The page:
Man uses Google to get info of nearly 9M people
According to the police, Kim, who dropped out of a Seoul college and has been unemployed over a decade, solely relied on Google, the dominant search engine for Internet users worldwide, to find and extract private information that include sensitive matters such as a woman’s menstrual cycle from Web sites of women product-manufacturing firms as well as addresses and resident registration numbers.
Kim was able to gain access to certain managerial areas of web sites by putting “admin” into the Google search bar along with names and personal information of site members.
Web sites that the suspect accessed information from include those of K-pop entertainment agencies, insurance companies, obstetrics clinics and community sites. The investigators said it is yet to be confirmed if the suspect handed over the leaked profiles to someone else for profit.
The potential market could be anyone with an interest in personal information, including specialized advertising or companies who want to send out mass mailers, or spam mail.
This latest case of accessing personal information by searching the Web without any hacking knowledge or extra programs adds to existing concerns that personal information is at risk of being easily leaked online.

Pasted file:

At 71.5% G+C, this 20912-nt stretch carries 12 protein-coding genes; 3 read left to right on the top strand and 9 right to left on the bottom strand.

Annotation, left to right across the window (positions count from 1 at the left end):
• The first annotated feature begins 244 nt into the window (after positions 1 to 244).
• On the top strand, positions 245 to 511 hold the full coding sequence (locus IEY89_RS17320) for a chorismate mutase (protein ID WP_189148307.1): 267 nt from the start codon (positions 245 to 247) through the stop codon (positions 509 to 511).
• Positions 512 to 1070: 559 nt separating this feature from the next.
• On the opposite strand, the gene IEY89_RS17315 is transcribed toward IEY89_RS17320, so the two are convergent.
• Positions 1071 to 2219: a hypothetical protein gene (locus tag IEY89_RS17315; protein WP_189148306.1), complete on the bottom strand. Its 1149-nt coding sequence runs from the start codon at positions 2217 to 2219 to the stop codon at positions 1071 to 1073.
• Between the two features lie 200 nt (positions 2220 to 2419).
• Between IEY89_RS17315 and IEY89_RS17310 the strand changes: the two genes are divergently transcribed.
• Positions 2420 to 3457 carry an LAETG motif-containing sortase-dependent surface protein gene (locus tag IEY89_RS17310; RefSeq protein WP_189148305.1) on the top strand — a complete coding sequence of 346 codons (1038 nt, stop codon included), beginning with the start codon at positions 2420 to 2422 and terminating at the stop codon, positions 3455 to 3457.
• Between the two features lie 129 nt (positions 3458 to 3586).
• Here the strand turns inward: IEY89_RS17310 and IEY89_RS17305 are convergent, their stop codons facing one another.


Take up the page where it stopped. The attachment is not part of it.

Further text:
“Many Web sites run by small-to-medium size firms do not take measures, [that would prevent the leak of personal information] worried that it would incur additional maintenance costs,” said an investigator.
The police reported managers of those sites exploited by Kim had not been informed of the breach into their sites until the police mentioned them after the arrest.
Kim reportedly told investigators that he sought private information “out of curiosity for no particular reason.”
It is not the first time the college drop-out was found stealing personal information from the Internet. Kim was arrested by the police in 2009 for conducting the same behavior. He was sentenced to probation and released.
“Depending on the extent and seriousness of personal information leaked by Kim, those responsible for managing the breached sites could also be prosecuted for failing to protect the information,” said an official with the police.
By Lee Hyun, Kang Jin-kyu [firstname.lastname@example.org]
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